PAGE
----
The night-blooming Peruvian cactus
Pencils and paper out! It’s time for a pop quiz! What kind of critter would you guess pollinates a plant that blooms at night? If you guessed a moth or a bat, you get an A.
One of my favorite plants that I display every year is the night-blooming Peruvian cactus (Cereus peruvianus). Cereus peruvianus are native to the desert regions of South America, usually growing just east of the Andes Mountains range. This cactus has a gray green to blue, cylindrical stem, or trunk, sometimes branching out to resemble a tree or candelabra. Sometimes the trunk of the cactus will start growing in a spiral—these are highly sought after by growers. The stem will usually have five to seven rounded ribs with wide-spaced, small areoles running vertically down them. The areoles are where you will find the protruding gray spines. The rounded edge of the rib is also where the flower buds develop.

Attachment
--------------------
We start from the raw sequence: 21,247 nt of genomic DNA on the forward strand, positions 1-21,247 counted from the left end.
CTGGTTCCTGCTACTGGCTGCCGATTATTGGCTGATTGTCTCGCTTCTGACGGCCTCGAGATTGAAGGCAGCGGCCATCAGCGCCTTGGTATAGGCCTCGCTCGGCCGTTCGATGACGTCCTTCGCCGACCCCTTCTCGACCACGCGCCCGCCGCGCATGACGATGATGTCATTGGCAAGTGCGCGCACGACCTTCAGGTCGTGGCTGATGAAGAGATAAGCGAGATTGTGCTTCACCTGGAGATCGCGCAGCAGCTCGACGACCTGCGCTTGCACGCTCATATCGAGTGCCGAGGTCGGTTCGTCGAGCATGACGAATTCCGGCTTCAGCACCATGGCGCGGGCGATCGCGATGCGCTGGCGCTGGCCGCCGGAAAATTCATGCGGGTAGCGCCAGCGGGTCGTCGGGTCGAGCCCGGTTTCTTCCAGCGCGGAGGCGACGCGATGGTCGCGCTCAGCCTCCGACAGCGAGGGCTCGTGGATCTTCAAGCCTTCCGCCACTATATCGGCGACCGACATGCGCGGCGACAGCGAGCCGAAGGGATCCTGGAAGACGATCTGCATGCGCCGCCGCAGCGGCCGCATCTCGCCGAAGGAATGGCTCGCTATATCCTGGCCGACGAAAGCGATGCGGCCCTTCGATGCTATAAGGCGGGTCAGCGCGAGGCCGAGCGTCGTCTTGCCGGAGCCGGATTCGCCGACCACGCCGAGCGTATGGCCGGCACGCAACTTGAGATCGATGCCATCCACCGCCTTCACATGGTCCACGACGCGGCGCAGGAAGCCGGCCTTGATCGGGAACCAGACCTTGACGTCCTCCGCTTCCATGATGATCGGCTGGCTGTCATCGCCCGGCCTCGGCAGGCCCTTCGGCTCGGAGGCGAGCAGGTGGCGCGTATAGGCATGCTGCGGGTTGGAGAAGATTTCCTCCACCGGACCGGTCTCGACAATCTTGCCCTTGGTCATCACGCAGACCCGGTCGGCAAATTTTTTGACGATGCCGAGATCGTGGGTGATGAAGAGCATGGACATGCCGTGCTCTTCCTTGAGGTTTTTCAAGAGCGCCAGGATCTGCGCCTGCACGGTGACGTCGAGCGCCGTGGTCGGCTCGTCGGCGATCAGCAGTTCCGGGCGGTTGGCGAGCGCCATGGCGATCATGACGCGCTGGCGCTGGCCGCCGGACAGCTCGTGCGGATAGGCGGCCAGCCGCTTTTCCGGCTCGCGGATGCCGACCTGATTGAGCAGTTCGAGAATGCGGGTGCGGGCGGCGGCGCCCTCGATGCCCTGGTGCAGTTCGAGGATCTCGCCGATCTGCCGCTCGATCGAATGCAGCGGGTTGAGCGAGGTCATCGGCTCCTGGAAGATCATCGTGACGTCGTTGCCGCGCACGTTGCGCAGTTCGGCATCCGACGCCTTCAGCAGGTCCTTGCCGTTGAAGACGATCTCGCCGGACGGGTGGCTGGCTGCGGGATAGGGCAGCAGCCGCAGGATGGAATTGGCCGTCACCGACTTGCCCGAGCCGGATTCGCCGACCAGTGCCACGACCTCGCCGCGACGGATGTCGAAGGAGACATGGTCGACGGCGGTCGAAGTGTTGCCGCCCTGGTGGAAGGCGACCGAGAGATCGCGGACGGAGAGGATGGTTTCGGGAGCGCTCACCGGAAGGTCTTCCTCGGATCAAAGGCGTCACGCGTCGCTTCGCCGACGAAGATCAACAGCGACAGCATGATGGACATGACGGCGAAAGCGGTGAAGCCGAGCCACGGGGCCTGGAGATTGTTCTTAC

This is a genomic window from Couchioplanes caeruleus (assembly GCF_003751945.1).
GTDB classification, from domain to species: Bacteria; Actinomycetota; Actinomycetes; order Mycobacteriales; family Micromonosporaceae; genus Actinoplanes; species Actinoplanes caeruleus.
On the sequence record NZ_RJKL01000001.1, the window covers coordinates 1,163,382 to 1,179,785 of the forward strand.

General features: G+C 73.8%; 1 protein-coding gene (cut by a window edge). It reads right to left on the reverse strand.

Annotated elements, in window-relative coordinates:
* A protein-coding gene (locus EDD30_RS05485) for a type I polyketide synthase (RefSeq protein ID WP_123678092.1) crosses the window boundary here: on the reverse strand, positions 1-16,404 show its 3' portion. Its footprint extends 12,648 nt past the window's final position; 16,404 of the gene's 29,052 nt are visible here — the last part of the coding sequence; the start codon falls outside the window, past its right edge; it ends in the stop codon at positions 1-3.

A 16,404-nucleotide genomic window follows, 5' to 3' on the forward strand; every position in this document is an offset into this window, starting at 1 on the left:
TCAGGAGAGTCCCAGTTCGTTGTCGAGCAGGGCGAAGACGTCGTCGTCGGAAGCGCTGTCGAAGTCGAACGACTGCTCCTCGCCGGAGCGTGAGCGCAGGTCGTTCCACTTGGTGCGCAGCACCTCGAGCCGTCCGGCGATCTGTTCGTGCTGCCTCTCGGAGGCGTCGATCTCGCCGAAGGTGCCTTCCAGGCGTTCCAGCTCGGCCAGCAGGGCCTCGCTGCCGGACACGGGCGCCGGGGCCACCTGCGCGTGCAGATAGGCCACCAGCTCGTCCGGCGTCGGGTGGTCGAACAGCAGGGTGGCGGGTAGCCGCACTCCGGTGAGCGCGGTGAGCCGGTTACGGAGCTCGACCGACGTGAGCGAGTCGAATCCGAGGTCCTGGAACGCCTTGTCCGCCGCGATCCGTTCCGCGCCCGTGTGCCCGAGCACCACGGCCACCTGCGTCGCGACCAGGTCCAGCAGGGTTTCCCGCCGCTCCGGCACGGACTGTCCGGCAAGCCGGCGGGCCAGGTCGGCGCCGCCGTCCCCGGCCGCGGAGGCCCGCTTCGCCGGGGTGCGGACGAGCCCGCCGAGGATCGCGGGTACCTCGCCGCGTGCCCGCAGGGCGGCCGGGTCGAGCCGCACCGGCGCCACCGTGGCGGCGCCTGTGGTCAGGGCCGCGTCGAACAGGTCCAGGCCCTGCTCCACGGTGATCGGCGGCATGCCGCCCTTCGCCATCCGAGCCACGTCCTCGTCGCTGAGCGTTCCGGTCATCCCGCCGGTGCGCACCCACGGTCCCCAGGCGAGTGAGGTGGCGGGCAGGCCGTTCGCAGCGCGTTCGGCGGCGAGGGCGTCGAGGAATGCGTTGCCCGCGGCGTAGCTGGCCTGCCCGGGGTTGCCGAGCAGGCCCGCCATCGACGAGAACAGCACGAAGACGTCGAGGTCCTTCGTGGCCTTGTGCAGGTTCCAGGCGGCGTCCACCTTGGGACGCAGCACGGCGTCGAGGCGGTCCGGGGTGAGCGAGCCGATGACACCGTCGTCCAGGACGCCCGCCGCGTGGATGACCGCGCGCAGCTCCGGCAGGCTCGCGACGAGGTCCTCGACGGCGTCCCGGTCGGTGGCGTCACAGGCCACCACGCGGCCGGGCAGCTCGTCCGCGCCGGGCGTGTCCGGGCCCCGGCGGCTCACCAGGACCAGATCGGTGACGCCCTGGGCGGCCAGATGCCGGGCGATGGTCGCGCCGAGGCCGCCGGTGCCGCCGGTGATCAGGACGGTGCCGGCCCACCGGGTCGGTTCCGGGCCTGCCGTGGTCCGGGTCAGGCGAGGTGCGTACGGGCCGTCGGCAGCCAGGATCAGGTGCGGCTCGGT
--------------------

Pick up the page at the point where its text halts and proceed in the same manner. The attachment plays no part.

The large, creamy white flowers open wide and bloom for one night only. Local bats and moths seek out these fragrant flowers as a food source and in doing so, pollination is completed. After pollination, the flower dies, but the base of its stem swells into a round, sweet fruit with deliciously crunchy seeds that in turn supplies the pollinators and various birds with another food source. The fruit also has tremendous health benefits because it contains high amounts of Vitamin C, beta-carotene and fiber. The shape and color of the fruit is the reason the cactus also goes by the common name of the Peruvian apple cactus.
Another interesting fact about this cactus is that it has been known to grow to the height of 110 feet, if supported by scaffolding, technically making this the tallest cactus plant in the world. We have several Cereus peruvianus displayed at the Gardens. The largest is located by the Science Pyramid and there are several displayed on the West Terrace, including one spiral form.
This post was contributed by Horticulture Coordinator Mike Holloway.
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